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Karmali Hansraj Jagani

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Life Journey

In 1909 Karmali Hansraj Jagani accompanied by his family travelled to Dar es Salaam from India by ship “Queen Bismarck”, the journey taking a total of 9 days. His son Gulamhussein who was five years old at that time has narrated this story. Being the first visit to a new country, Karmalibhai had no idea of what to expect. On arriving at Dar es Salaam, he stayed at Ismaili Musafarkhana. After 7 days, he travelled by train to Igalula. He then walked for two hours to Saneku, 10 miles away. From Saneku he walked 60 miles to Tabora arriving a day later. The women and children were carried all the way by porters in litter (machera).

After staying in Tabora for a month, he walked for two days to Manakulwa, 70 miles away. He joined in the employment of Walli Omar. There were 4 shops at Manakulwa; their owners being Sheriff Jiwa, Nasser Virjee, Walli Omar and an Arab, Khalil bin Nasser. After staying at Manakulwa for about a year, he again moved to Tabora. After staying for four months at Tabora, he travelled by train to Malagarasi. He then walked for eight days to Ujiji, 120 miles away. There were 15 shops at Ujiji where Karmalibhai joined employment of Nasser Virjee. Majalis were held at Nasser Virjee’s house. The houses at Ujiji were all built of mud bricks – also called dhebe. After staying for 4 months, he was transferred to Usumbura (now Bujumbura). Nasser Virjee was the only business belonging to our community in Usumbura. There were four other Indian and eight Arab shops. Nasser Virjee closed down in 1915 and Karmalibhai and his family left for Ujiji where he stayed two months. He then returned to Usumbura to start his own business which he ran until 1936.

Gulamhusein Karmali

Late Gulamhusein Karmali Hansraj

Karmalibhai’s son Gulamhussein had now grown up and had been helping his father in his business. He also acquired excellent business skills. Majalis and Nyaz were held at the home of Karmalibhai upto 1936. There was German rule at the time. In 1917, Ruanda-Urundi was transferred to Belgian administration. In 1936, Gulamhusseinbhai went to Kigoma by ship. He then travelled to Mwanza and Kampala for business opportunities but was not impressed. He returned to Kigoma and started his own business by the name M. G. Karmali – which runs till today (as of 1960).

Honesty of the native people

Gulamhusseinbhai recalls an incident reflecting the honesty of the native people in the olden days. At the end of war in 1918, there was severe shortage of merchandise as a result of the restriction on movement of goods during the war. Br Musa Jaffer Mulani had brought some goods to Kigoma from Kigali and Gulamhusseinbhai bought the whole lot by giving him 35% margin over the cost. There were two types of currency in use at the time – German Rupees and Belgian Francs. The government accepted francs only while the businessmen accepted both. Musabhai wanted to send the money he received to his brother Suleman in Kigali. Two porters were hired to take the money from Kigoma to Kigali. The porters made the 245 mile journey on foot. Just five miles short of their destination, they were blocked entry by Belgian authorities due to outbreak of smallpox. The two porters had to make the return trip which took them one month and handed over the 4000 Rupees entrusted to them.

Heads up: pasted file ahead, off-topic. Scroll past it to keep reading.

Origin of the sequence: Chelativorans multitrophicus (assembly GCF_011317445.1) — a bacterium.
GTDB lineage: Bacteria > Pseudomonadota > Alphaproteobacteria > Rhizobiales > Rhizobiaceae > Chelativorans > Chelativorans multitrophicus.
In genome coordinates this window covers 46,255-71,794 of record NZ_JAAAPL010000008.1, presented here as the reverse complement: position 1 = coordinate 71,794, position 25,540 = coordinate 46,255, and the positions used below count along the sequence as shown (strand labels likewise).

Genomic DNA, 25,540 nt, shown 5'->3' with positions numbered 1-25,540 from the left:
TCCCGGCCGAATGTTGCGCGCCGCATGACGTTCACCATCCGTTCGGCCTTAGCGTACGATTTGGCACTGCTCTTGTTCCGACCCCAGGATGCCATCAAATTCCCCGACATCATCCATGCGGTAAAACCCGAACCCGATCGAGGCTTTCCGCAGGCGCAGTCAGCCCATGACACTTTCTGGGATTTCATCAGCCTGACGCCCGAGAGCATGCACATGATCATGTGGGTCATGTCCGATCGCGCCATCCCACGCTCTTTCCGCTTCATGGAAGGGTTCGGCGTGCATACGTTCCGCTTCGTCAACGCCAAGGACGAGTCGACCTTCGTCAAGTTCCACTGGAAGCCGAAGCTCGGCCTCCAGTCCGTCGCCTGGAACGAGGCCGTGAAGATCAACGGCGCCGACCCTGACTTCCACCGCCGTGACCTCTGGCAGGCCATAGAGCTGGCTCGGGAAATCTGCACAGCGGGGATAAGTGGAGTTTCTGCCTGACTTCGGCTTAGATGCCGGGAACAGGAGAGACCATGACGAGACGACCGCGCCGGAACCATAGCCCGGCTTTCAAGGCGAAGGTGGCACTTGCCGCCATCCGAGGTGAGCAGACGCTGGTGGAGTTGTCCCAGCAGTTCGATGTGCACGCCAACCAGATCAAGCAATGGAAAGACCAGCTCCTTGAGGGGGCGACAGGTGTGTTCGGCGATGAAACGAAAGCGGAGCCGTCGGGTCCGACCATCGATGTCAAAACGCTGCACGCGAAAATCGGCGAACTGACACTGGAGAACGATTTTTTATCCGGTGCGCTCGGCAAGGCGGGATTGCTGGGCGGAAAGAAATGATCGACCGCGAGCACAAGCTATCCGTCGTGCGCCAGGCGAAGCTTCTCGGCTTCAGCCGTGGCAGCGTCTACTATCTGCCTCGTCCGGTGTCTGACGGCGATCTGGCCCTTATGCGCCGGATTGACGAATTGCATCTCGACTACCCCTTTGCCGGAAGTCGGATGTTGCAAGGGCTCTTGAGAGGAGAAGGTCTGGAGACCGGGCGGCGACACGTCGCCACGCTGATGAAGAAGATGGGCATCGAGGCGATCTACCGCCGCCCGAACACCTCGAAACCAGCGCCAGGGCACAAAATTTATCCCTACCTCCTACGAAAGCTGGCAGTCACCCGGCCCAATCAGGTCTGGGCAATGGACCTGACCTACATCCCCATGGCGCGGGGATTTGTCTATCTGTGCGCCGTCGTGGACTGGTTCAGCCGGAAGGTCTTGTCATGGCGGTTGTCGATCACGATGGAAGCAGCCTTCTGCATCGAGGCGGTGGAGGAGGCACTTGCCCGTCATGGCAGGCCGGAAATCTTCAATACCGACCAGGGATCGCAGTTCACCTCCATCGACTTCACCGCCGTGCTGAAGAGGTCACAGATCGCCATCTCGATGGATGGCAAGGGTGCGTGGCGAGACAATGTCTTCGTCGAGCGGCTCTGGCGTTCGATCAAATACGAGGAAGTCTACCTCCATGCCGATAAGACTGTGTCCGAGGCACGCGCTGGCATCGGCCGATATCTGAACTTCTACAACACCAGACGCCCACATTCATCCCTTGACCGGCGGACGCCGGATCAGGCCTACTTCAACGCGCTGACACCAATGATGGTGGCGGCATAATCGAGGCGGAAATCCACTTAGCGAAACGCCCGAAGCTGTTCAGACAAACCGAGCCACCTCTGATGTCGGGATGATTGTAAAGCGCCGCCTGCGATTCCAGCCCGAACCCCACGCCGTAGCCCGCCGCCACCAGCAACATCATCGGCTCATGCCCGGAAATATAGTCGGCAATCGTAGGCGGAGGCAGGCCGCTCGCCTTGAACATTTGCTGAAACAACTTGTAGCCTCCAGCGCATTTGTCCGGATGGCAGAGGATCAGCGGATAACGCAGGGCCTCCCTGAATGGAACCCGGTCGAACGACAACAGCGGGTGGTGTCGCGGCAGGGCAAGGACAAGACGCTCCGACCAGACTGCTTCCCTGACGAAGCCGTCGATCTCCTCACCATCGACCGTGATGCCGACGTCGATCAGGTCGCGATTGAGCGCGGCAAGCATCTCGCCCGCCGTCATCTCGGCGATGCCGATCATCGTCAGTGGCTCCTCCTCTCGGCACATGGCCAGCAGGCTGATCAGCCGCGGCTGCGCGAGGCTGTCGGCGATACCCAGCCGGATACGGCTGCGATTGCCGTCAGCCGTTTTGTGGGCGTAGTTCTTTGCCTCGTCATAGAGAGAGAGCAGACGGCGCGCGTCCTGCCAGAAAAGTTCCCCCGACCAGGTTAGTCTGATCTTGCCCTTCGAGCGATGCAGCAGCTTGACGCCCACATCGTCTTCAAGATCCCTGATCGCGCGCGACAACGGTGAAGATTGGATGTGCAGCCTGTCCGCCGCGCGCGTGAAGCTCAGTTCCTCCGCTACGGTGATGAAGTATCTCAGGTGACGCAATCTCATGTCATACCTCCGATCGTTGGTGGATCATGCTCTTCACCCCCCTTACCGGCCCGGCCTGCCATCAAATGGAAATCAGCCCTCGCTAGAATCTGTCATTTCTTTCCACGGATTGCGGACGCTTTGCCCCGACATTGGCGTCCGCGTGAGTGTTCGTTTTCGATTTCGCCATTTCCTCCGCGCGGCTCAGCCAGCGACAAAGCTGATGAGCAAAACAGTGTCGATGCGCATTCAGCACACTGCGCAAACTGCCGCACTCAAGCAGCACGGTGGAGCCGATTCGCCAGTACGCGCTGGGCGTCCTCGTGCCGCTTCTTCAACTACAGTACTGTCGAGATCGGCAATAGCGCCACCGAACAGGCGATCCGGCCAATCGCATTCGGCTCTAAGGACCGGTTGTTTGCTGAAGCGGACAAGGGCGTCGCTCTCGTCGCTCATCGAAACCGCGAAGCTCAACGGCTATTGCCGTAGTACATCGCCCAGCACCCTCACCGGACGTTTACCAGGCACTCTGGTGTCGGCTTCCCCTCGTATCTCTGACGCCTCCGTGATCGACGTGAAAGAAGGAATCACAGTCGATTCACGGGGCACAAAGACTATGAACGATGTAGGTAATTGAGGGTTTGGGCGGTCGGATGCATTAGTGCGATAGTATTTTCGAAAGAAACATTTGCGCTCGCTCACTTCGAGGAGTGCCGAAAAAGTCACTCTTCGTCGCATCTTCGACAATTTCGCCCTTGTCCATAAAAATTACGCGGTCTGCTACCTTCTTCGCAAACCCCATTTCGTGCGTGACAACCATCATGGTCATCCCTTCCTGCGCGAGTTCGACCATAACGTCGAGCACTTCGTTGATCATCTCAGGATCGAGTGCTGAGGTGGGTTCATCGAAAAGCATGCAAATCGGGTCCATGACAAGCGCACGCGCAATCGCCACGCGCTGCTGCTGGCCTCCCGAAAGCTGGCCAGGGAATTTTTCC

The KSI Jamaat Mosque in Kigoma which was built in 1935


Karmalibhai passed away in Bujumbura, Burundi while his wife Labbai is buried in Kigoma. Gulamhusseinbhai Karmali passed away in Dar es Salaam on 8th January 1961, after suffering a heart attack and was buried in Kigoma. His wife Roshanbanu passed away on 17th May 1977 and is buried in Kigoma. Their children are Marhum Mohamedtaki, Marhum Sultan, Marhum Kassamali, Marhuma Noorbanu Dhalla, Marhuma Maryam Shamji, Marhuma Fatma Gulamali Rajabali and Marhuma Nargis Jagani. Their children Anverali and Firoz Jagani live in Dar es Salaam and Kanizbai Shiraz Panjwani is in Mwanza.

Africa Federation flag hoisting ceremony

The photograph below was taken on the occasion of the Africa Federation flag raising ceremony, this tradition continues till today in several Jamaats of Africa, the ceremony takes place after Eid-ul-Fitr prayers whereby Jamaat leaders, Resident Alim and members of the community assemble in the mosque compound greeting each other, after a short ceremony.

  • We pray to Allah (SWT) by His infinite grace and mercy to grant the departed souls with maghferat, let us remember them all with Sura-e-Fateha.



15th April 2016 (7th Rajab 1437 AH)